Happy Friday everyone, Christine here! Today I want to take a moment not to talk about how our recent literacy workshop went, but to share reasons why our partner artisans want to learn to read and write. Listening to their conversations
towards the end of the class caught me a bit by surprise. I recognized the the real existence of educational resource distribution across the world and its real impacts on women and development. This is something which is easy
to forget when your information comes from books or news articles which seem pseudo-reality. Let’s take a moment to look a bit more into this situation and how it impacts our artisan partners.
This season’s reading and writing workshops are taught by Alison, a Spanish teacher who has been teaching Spanish reading and writing lessons for Maya Traditions’ partner artisans for four years, sponsored by A Heart for Guatemala.
As the class closed, the women were asked what they wanted to learn or take away from the course. Examples were given, such as being able to read government papers, or papers sent to their homes from their children’s’
schools, which they all nodded to, accompanied by “si, si” and “ahaaa.” After the question was asked in Spanish with not much response, the question was clarified to them in K’iche. “Los derechos,” one of the women then
responded to the teacher. With further explanation she described her friend who isn’t allowed to leave her house because her husband did not give her permission to leave the house to attend the literacy course, because he wishes
for her to stay home and attend to their family .
At first thought, I was shocked to hear this. Then, I recognized that I need to be aware of the cultural differences between the marriage relationships in the K’iche culture and my own that I am use to. After speaking to
one of the young women afterwards, she told me that she was still single because being married means that a woman needs permission to leave the house and make decisions. Thinking back to the woman who said she wanted to learn
her rights (I also should add that the other women agreed with her). This issue, that rights are not known and that documents from the government or important institutions are not understood is not uncommon. There are 21 official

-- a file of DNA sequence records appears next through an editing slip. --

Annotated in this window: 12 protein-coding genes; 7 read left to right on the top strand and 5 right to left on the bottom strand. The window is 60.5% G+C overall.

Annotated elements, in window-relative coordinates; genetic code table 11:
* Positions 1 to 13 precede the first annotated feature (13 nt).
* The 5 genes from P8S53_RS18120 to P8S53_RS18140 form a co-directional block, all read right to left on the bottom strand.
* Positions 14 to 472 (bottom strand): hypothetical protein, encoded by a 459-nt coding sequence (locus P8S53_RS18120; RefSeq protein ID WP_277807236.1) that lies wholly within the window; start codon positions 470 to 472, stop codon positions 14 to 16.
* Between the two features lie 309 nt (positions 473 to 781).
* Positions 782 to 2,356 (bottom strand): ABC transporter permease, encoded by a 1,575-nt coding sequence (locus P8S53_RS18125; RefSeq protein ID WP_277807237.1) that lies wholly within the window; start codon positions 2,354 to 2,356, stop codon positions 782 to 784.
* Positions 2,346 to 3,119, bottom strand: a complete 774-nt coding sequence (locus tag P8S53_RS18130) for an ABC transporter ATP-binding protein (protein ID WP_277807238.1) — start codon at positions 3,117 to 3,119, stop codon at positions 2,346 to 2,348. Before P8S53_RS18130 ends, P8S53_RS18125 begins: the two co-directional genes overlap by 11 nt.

languages recognized in Guatemala, and of those, the government and the schools mostly communicate in only Spanish, as it is the official language of Guatemala.
Many communities, such as the communities where our artisan partners live, fully function in a language that is not Spanish. For this reason, many people across Guatemala including our partner weavers may not speak Spanish, more
than numbers and basic greetings. Also, it is important to recognize that in communities such as these many adults were not able to finish elementary school because they needed to support their families bring income into the
home to help pay for basic amenities such as food, water, electricity, etc.
And so, although these classes just look like basic reading and writing classes in Spanish, they are much more. Some of these women are learning Spanish for the first time. Some of these women will be able to study with their children,
in time, if they continue learning to read and write, can help their younger children study. Moreover, being able to communicate in Spanish opens many doors economically, because they are then able to interact with the greater
Guatemala which means more economic and social opportunities for them to work towards or take advantage of. As a nonprofit social enterprise which is newly World Fair Trade Organization certified, we look to continue working
with our partner artisans while continuing to offer educational programs such as literacy courses to artisans and scholarship to their children.
As always, thank you for partnering with us through the purchase of our textiles,
joining us for one of our Maya community or medicinal plant tours,